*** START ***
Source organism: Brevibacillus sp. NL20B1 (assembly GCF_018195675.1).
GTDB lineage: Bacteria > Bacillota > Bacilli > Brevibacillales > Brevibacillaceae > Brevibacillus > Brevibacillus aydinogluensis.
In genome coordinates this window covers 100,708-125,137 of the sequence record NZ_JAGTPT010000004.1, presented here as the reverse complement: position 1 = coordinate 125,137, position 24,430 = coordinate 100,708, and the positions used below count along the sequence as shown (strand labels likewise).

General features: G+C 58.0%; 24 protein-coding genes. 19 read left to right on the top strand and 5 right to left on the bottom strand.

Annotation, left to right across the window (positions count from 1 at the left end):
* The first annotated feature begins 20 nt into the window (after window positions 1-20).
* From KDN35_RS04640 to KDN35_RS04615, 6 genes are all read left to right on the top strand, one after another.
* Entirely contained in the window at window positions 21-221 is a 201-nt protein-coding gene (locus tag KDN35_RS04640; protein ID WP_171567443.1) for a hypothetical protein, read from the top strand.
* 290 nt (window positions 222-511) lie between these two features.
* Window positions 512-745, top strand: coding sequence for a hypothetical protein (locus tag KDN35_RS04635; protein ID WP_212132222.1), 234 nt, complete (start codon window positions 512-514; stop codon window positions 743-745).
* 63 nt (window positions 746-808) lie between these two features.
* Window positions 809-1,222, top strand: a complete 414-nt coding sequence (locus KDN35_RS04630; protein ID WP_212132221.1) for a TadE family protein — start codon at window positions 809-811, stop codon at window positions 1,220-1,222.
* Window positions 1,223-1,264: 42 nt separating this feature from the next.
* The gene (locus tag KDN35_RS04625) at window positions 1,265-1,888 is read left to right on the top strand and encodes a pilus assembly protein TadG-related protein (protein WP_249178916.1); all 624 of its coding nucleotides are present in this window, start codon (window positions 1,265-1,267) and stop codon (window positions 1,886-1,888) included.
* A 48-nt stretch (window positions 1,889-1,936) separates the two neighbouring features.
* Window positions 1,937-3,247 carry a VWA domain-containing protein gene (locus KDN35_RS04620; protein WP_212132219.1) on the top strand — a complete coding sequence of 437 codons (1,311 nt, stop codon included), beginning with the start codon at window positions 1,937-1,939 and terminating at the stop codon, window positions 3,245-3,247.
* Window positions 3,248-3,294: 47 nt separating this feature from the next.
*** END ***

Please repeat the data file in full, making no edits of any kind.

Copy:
Source organism: Brevibacillus sp. NL20B1 (assembly GCF_018195675.1).
GTDB lineage: Bacteria > Bacillota > Bacilli > Brevibacillales > Brevibacillaceae > Brevibacillus > Brevibacillus aydinogluensis.
In genome coordinates this window covers 100,708-125,137 of the sequence record NZ_JAGTPT010000004.1, presented here as the reverse complement: position 1 = coordinate 125,137, position 24,430 = coordinate 100,708, and the positions used below count along the sequence as shown (strand labels likewise).

General features: G+C 58.0%; 24 protein-coding genes. 19 read left to right on the top strand and 5 right to left on the bottom strand.

Annotation, left to right across the window (positions count from 1 at the left end):
* The first annotated feature begins 20 nt into the window (after window positions 1-20).
* From KDN35_RS04640 to KDN35_RS04615, 6 genes are all read left to right on the top strand, one after another.
* Entirely contained in the window at window positions 21-221 is a 201-nt protein-coding gene (locus tag KDN35_RS04640; protein ID WP_171567443.1) for a hypothetical protein, read from the top strand.
* 290 nt (window positions 222-511) lie between these two features.
* Window positions 512-745, top strand: coding sequence for a hypothetical protein (locus tag KDN35_RS04635; protein ID WP_212132222.1), 234 nt, complete (start codon window positions 512-514; stop codon window positions 743-745).
* 63 nt (window positions 746-808) lie between these two features.
* Window positions 809-1,222, top strand: a complete 414-nt coding sequence (locus KDN35_RS04630; protein ID WP_212132221.1) for a TadE family protein — start codon at window positions 809-811, stop codon at window positions 1,220-1,222.
* Window positions 1,223-1,264: 42 nt separating this feature from the next.
* The gene (locus tag KDN35_RS04625) at window positions 1,265-1,888 is read left to right on the top strand and encodes a pilus assembly protein TadG-related protein (protein WP_249178916.1); all 624 of its coding nucleotides are present in this window, start codon (window positions 1,265-1,267) and stop codon (window positions 1,886-1,888) included.
* A 48-nt stretch (window positions 1,889-1,936) separates the two neighbouring features.
* Window positions 1,937-3,247 carry a VWA domain-containing protein gene (locus KDN35_RS04620; protein WP_212132219.1) on the top strand — a complete coding sequence of 437 codons (1,311 nt, stop codon included), beginning with the start codon at window positions 1,937-1,939 and terminating at the stop codon, window positions 3,245-3,247.
* Window positions 3,248-3,294: 47 nt separating this feature from the next.